Ankaferd Blood Stopper Is More Effective Than Adrenaline Plus Lidocaine and Gelatin Foam in the Treatment of Epistaxis in Rabbits


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Kelleş M., Kalcioglu M. T. , ŞAMDANCI E., Selimoğlu E., Iraz M., Miman M. C. , et al.

CURRENT THERAPEUTIC RESEARCH-CLINICAL AND EXPERIMENTAL, cilt.72, ss.185-194, 2011 (SCI İndekslerine Giren Dergi) identifier identifier identifier

  • Cilt numarası: 72 Konu: 5
  • Basım Tarihi: 2011
  • Doi Numarası: 10.1016/j.curtheres.2011.08.002
  • Dergi Adı: CURRENT THERAPEUTIC RESEARCH-CLINICAL AND EXPERIMENTAL
  • Sayfa Sayısı: ss.185-194

Özet

BACKGROUND: Epistaxis is an important emergency that can sometimes be life threatening without effective intervention. Persistent and recurrent bleeding can lead to aspiration, hypotension, hypoxia, or even severe and mortal cardiovascular complications. Providing prompt hemostasis is important, and the hemostatic method used must be easily and locally applicable, efficient, and inexpensive.

BACKGROUND: Epistaxis is an important emergency that can sometimes be life threatening without effective intervention. Persistent and recurrent bleeding can lead to aspiration, hypotension, hypoxia, or even severe and mortal cardiovascular complications. Providing prompt hemostasis is important, and the hemostatic method used must be easily and locally applicable, efficient, and inexpensive. 

OBJECTIVE: The aim of this study was to assess the hemostatic efficacy of Ankaferd Blood Stopper (ABS) in an experimental epistaxis model and to determine the histopathologic alterations with topical ABS application.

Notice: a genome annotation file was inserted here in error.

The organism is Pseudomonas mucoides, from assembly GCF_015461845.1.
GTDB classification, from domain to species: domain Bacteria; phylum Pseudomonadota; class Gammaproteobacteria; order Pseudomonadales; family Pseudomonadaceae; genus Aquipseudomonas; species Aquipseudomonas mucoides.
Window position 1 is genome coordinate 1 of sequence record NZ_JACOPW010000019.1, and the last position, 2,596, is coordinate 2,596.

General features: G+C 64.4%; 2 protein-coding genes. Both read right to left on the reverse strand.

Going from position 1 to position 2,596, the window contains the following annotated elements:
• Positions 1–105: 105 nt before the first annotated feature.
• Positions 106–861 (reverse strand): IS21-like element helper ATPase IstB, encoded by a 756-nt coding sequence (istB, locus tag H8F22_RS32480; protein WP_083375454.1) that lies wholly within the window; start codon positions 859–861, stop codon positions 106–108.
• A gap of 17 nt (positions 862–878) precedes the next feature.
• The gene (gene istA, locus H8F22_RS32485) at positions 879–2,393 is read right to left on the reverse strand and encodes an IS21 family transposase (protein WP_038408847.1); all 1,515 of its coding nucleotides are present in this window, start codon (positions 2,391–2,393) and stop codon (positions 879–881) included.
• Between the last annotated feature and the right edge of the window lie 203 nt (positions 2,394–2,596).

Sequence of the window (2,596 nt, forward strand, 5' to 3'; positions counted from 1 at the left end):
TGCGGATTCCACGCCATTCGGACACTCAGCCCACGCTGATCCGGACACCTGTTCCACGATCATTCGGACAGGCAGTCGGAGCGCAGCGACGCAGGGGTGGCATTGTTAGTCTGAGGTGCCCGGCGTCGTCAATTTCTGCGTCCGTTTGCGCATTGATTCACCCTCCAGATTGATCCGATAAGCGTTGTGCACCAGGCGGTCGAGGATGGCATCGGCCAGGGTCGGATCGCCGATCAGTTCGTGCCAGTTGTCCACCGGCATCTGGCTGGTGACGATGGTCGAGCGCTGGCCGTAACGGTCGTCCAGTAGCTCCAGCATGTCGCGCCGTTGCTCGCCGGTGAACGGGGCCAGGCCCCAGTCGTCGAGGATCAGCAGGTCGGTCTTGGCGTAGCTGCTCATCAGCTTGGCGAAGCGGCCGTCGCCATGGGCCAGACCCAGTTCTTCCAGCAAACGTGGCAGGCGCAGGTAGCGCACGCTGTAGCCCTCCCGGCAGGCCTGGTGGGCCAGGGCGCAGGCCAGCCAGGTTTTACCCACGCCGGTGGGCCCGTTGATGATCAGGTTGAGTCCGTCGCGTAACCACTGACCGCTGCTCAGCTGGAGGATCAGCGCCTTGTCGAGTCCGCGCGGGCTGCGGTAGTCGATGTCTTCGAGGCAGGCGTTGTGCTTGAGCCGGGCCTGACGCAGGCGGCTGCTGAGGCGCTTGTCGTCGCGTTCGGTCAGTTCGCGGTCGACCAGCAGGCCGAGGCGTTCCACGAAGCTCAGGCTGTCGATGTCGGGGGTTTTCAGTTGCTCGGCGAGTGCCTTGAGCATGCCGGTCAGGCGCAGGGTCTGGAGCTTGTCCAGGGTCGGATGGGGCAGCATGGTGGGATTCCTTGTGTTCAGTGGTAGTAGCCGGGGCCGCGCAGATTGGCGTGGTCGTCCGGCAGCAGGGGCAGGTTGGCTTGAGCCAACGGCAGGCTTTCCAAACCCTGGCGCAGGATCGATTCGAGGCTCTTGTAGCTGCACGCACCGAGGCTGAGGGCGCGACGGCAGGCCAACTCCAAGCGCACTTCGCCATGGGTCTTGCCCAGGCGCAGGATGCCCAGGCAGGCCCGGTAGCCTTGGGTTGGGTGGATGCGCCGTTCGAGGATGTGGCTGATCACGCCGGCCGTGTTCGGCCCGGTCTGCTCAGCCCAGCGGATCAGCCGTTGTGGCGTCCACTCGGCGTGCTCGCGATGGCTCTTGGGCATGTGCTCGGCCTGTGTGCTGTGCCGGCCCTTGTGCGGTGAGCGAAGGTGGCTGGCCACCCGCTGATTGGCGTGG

METHODS: Twenty-eight New Zealand rabbits were evaluated in 4 study groups. Topical ABS, gelatin foam (GF), adrenalin + lidocaine (AL), and serum physiologic as negative control (C) were applied to the animals for controlling epistaxis. The bleeding was generated with a standard mucosal incision in all groups. Cotton pieces soaked with ABS, AL, C, and GF were applied to the nasal bleeding area. Time of hemostasis was recorded. Tissue samples were obtained after hemostasis for histopathologic examination. The samples were stained with hematoxylin and eosin (HE) and phosphotungstic acid hematoxylin (PTAH) and were examined under a light microscope. In this experimental study, the observers were blind to ABS, AL, and C but not to GF, because of its solid nature. 

RESULTS: Median durations required for hemostasis in ABS, AL, GF, and C groups were recorded as 30, 90, 90, and 210 seconds, respectively. The time until termination of bleeding in the ABS group was significantly shorter than that in the AL, GF, and C groups (P = 0.002, P = 0.002, and P = 0.001, respectively). On histopathologic evaluation, after staining with HE, minimal fibrin at the incision edges and a few extravasated erythrocytes were observed in the C, AL, and GF groups. In the ABS group, a dark amorphous material surrounded by fibrin, filling the space between the edges of incisions, was noticed. Fibrin was determined in the C, GF, and AL groups with PTAH stain and in the positive control group. In the ABS group, it was observed that the amorphous substance surrounded by fibrin seen in the HE sections was not stained with PTAH. 

CONCLUSIONS: Topical nasal ABS application controlled epistaxis faster than C, GF, and AL in this animal bleeding model. The bleeding model used here might fail to replicate the type of injury that would be likely to result in life-threatening bleeding in humans, which should be considered a limitation of the present study. The histopathologic findings in the nasal incision area suggest that ABS might affect global hemostasis by inducing a unique protein network formation, potentially representing a different mechanism of action among conventional antihemorrhagic applications. (Curr Ther Res Clin Exp. 2011;72:185-194) (C) 2011 Elsevier HS Journals, Inc. All rights reserved.